Cock-Fighting in the Philippines

While baseball, football and basketball draw the largest crowds in the United States, cock-fighting is the sport of the masses in the Philippines.

Cock-fighting is a major diversion and source of income for many Filipinos. In addition to betting on the contests, many afficionados raise their own birds and invest a great deal of time, energy and money on them.

Although most Westerners find it difficult to think of a chicken cast as a fearsome combatant, these feisty birds really can put up a fight. Cockfighters are specially bred roosters trained from birth in the ancient arts of war and fed on carefully concocted diets. The inch-long, hard spurs on each rooster's legs become dangerous weapons when the bird jumps through the air, furiously beating his wings and trying to stab his opponent.

During practice sparring, the trainers cover the birds' spurs with miniature boxing gloves, but at the cockpit a deadly, razor-sharp, two-inch blade is strapped onto each bird's left foot.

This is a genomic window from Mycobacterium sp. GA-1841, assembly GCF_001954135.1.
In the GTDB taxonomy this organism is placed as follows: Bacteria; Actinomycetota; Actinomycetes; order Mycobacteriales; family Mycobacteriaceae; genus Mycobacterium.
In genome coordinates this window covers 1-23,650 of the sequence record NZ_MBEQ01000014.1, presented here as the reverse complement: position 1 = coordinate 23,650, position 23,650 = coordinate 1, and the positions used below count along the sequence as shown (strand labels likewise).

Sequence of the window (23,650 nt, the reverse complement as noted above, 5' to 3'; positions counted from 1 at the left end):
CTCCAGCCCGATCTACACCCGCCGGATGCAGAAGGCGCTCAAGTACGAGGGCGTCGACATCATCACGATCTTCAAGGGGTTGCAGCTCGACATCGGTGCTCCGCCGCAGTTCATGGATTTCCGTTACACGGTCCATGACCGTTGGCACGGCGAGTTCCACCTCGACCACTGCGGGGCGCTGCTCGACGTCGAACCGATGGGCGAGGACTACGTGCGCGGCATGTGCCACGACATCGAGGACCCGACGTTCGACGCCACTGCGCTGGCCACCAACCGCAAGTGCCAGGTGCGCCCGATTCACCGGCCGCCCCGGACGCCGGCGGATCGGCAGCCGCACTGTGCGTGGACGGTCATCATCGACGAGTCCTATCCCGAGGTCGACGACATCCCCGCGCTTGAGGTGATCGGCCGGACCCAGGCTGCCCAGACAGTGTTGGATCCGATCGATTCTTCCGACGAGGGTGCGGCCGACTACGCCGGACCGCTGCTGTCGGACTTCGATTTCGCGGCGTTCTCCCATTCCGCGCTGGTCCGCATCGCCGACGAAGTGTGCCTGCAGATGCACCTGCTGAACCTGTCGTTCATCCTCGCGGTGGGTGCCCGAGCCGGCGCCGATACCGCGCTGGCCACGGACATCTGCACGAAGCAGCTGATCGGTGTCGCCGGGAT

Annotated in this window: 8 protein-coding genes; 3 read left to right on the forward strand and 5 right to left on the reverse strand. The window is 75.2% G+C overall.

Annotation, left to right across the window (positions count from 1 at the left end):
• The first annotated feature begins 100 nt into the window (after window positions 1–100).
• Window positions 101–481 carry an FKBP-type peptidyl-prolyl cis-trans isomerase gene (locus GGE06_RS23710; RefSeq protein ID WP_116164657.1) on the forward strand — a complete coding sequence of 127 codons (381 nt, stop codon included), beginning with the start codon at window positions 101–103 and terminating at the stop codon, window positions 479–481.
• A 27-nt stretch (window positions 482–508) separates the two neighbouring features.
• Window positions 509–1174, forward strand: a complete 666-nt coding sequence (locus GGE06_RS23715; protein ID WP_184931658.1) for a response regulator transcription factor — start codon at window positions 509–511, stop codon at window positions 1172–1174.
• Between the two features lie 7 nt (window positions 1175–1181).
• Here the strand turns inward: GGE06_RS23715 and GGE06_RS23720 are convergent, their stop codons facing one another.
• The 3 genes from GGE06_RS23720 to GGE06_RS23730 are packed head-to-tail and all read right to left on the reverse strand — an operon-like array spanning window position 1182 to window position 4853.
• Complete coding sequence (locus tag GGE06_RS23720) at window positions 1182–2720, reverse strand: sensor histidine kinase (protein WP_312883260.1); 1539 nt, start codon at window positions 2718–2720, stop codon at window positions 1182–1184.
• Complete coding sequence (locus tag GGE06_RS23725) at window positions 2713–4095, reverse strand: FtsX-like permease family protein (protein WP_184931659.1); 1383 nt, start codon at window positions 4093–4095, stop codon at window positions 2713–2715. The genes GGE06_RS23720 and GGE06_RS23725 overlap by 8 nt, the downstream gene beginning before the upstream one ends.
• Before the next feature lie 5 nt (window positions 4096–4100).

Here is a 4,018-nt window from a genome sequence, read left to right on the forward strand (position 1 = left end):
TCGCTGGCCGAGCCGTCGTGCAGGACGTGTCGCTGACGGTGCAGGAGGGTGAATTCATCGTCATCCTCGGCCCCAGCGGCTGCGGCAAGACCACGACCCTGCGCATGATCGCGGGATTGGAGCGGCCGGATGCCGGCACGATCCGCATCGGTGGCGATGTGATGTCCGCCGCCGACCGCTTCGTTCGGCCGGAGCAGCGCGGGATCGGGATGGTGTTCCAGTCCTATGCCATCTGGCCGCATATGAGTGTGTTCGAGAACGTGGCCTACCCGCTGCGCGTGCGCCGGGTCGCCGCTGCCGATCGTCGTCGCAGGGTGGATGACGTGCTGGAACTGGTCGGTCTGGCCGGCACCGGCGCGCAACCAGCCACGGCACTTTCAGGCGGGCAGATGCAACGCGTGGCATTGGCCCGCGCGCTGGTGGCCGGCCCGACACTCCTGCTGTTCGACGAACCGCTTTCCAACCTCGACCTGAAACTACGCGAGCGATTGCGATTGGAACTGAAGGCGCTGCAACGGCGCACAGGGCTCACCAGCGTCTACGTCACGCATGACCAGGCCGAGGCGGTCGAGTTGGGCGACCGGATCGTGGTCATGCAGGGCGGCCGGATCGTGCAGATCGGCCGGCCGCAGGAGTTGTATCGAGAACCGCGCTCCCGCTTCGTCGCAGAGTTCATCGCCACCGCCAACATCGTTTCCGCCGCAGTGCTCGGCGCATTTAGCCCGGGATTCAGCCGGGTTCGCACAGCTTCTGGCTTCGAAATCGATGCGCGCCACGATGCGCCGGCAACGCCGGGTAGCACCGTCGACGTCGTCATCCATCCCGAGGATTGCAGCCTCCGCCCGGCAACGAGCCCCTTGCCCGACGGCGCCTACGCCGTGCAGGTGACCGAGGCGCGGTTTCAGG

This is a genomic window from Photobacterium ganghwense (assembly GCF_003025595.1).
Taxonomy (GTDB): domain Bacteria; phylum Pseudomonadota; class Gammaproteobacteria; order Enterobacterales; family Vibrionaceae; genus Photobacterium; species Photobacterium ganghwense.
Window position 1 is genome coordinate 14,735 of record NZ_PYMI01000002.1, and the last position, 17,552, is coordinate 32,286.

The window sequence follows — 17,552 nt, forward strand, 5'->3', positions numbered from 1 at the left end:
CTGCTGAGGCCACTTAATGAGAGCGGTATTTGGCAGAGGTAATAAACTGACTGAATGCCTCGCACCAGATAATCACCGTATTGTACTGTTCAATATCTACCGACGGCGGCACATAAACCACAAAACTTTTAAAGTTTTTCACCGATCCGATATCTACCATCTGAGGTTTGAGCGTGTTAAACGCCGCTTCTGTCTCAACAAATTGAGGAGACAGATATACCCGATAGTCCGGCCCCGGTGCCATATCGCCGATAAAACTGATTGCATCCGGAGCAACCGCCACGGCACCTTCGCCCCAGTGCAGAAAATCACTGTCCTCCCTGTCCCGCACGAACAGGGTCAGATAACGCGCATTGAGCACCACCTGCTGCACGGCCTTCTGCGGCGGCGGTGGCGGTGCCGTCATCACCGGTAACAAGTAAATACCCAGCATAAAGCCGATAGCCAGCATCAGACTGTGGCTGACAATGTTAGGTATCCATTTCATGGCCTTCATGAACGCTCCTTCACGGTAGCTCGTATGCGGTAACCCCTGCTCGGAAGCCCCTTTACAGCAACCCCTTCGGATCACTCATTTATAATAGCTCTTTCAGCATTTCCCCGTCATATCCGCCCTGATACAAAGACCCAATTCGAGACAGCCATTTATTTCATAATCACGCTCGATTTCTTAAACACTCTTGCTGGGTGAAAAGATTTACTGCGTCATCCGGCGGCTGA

Though the birds are the center of attraction during the day-long events, cock-fighting isn't all that goes on at a cockpit. The arena, which resembles an American boxing stadium, comes wildly alive during the five-minute betting interval before each fight. Unlike at the track, where betting simply involves buying a ticket at a window, placing a bet at a cockpit requires complicated hand signals and lots of shouting and screaming. Bets are set through informal bookies, who earn a healthy commission.

When the fight is over, losers settle their debts by throwing money rolled up into little wads across the cockpit to those who won. There are no guards around to make sure people pay up. Instead, fear of reprisals makes the system work.

The actual fights are surprisingly short but exceedingly bloody. Owners put the cocks in a foul and angry mood by restraining them and having other chickemns peck at them. Then the owners unsheath the fighters' swords, put them into the ring, and the fight til the death begins.

The first bird to die loses, but there is no real victory for the winner. If a bird is still in reasonably good condition after the fight, its wounds are stitched up, and it is sent back into the ring for another go.

As for those birds that can't fight anymore, their owners bring them home and turn them into dinner.